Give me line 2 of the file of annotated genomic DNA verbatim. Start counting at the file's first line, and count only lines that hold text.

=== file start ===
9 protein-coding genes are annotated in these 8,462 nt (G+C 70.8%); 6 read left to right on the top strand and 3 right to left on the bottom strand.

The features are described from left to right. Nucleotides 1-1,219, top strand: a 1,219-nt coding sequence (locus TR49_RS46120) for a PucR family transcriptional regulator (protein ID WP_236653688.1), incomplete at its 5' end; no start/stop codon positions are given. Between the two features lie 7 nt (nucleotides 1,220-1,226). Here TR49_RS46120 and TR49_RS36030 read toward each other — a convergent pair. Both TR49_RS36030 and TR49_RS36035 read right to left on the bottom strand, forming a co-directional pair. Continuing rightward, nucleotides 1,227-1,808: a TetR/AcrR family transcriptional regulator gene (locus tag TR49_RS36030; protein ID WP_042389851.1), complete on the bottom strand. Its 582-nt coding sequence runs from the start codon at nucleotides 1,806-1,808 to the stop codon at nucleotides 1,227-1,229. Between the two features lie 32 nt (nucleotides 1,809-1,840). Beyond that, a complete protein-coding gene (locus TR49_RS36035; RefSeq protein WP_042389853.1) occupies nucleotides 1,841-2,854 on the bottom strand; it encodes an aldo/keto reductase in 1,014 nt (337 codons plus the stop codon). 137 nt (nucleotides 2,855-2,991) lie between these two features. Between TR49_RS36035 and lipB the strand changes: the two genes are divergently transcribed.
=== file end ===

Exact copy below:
The features are described from left to right. Nucleotides 1-1,219, top strand: a 1,219-nt coding sequence (locus TR49_RS46120) for a PucR family transcriptional regulator (protein ID WP_236653688.1), incomplete at its 5' end; no start/stop codon positions are given. Between the two features lie 7 nt (nucleotides 1,220-1,226). Here TR49_RS46120 and TR49_RS36030 read toward each other — a convergent pair. Both TR49_RS36030 and TR49_RS36035 read right to left on the bottom strand, forming a co-directional pair. Continuing rightward, nucleotides 1,227-1,808: a TetR/AcrR family transcriptional regulator gene (locus tag TR49_RS36030; protein ID WP_042389851.1), complete on the bottom strand. Its 582-nt coding sequence runs from the start codon at nucleotides 1,806-1,808 to the stop codon at nucleotides 1,227-1,229. Between the two features lie 32 nt (nucleotides 1,809-1,840). Beyond that, a complete protein-coding gene (locus TR49_RS36035; RefSeq protein WP_042389853.1) occupies nucleotides 1,841-2,854 on the bottom strand; it encodes an aldo/keto reductase in 1,014 nt (337 codons plus the stop codon). 137 nt (nucleotides 2,855-2,991) lie between these two features. Between TR49_RS36035 and lipB the strand changes: the two genes are divergently transcribed.